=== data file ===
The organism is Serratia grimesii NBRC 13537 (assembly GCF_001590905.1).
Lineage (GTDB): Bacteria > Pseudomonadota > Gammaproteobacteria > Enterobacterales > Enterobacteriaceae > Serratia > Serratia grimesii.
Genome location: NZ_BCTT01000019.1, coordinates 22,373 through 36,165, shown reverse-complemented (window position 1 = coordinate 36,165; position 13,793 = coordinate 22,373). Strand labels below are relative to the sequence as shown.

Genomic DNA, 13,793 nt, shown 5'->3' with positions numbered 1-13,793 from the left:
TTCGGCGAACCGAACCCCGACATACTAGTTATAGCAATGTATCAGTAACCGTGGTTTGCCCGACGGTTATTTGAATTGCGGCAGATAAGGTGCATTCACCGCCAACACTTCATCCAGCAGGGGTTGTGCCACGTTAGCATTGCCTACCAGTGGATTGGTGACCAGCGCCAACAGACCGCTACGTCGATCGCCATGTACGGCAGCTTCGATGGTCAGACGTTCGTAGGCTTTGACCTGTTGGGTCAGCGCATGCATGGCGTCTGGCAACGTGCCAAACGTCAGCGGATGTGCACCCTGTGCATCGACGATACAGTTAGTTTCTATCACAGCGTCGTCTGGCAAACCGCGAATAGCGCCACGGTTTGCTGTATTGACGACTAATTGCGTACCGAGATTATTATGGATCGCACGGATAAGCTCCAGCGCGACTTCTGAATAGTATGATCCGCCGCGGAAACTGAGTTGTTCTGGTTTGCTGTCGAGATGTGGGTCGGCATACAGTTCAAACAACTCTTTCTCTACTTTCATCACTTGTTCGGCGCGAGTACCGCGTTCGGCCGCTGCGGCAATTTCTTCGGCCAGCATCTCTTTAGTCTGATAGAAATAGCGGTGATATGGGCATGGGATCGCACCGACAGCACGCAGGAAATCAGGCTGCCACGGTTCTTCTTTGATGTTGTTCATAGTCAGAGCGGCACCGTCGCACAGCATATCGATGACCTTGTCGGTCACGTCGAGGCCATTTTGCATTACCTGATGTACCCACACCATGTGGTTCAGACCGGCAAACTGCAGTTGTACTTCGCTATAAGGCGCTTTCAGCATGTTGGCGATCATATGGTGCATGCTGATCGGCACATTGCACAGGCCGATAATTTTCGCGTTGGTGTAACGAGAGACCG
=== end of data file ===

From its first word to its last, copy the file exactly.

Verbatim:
The organism is Serratia grimesii NBRC 13537 (assembly GCF_001590905.1).
Lineage (GTDB): Bacteria > Pseudomonadota > Gammaproteobacteria > Enterobacterales > Enterobacteriaceae > Serratia > Serratia grimesii.
Genome location: NZ_BCTT01000019.1, coordinates 22,373 through 36,165, shown reverse-complemented (window position 1 = coordinate 36,165; position 13,793 = coordinate 22,373). Strand labels below are relative to the sequence as shown.

Genomic DNA, 13,793 nt, shown 5'->3' with positions numbered 1-13,793 from the left:
TTCGGCGAACCGAACCCCGACATACTAGTTATAGCAATGTATCAGTAACCGTGGTTTGCCCGACGGTTATTTGAATTGCGGCAGATAAGGTGCATTCACCGCCAACACTTCATCCAGCAGGGGTTGTGCCACGTTAGCATTGCCTACCAGTGGATTGGTGACCAGCGCCAACAGACCGCTACGTCGATCGCCATGTACGGCAGCTTCGATGGTCAGACGTTCGTAGGCTTTGACCTGTTGGGTCAGCGCATGCATGGCGTCTGGCAACGTGCCAAACGTCAGCGGATGTGCACCCTGTGCATCGACGATACAGTTAGTTTCTATCACAGCGTCGTCTGGCAAACCGCGAATAGCGCCACGGTTTGCTGTATTGACGACTAATTGCGTACCGAGATTATTATGGATCGCACGGATAAGCTCCAGCGCGACTTCTGAATAGTATGATCCGCCGCGGAAACTGAGTTGTTCTGGTTTGCTGTCGAGATGTGGGTCGGCATACAGTTCAAACAACTCTTTCTCTACTTTCATCACTTGTTCGGCGCGAGTACCGCGTTCGGCCGCTGCGGCAATTTCTTCGGCCAGCATCTCTTTAGTCTGATAGAAATAGCGGTGATATGGGCATGGGATCGCACCGACAGCACGCAGGAAATCAGGCTGCCACGGTTCTTCTTTGATGTTGTTCATAGTCAGAGCGGCACCGTCGCACAGCATATCGATGACCTTGTCGGTCACGTCGAGGCCATTTTGCATTACCTGATGTACCCACACCATGTGGTTCAGACCGGCAAACTGCAGTTGTACTTCGCTATAAGGCGCTTTCAGCATGTTGGCGATCATATGGTGCATGCTGATCGGCACATTGCACAGGCCGATAATTTTCGCGTTGGTGTAACGAGAGACCG